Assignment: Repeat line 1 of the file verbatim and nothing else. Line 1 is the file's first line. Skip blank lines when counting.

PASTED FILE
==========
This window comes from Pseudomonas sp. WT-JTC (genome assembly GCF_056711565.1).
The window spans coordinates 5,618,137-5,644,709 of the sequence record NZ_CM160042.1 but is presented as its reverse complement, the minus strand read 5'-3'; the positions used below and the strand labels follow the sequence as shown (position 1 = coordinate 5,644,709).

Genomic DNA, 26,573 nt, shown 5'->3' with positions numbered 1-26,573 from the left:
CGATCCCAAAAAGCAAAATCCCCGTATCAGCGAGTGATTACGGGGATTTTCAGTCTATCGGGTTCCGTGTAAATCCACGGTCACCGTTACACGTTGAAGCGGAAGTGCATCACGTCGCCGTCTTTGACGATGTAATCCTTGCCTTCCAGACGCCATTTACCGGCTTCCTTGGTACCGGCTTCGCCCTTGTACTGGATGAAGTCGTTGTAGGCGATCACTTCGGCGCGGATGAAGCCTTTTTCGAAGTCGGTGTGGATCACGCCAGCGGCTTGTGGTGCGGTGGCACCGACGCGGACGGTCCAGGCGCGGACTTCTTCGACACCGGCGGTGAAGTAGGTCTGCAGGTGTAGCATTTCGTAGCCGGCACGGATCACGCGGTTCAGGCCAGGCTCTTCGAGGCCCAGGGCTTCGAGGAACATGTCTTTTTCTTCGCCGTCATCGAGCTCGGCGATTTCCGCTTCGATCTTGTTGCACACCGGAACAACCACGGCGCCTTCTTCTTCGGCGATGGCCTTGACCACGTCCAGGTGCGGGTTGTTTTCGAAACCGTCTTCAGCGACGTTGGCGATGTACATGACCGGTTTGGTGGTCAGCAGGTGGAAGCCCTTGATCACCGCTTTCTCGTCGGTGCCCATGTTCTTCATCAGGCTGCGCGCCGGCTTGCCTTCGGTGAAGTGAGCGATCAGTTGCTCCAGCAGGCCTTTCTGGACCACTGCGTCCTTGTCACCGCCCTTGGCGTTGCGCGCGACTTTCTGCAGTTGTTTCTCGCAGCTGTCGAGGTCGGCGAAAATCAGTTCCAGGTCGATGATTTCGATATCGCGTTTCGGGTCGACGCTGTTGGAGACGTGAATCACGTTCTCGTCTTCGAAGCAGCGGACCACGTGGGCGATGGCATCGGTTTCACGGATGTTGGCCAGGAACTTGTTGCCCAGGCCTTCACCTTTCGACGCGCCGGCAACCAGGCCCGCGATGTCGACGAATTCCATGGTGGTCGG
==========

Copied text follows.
This window comes from Pseudomonas sp. WT-JTC (genome assembly GCF_056711565.1).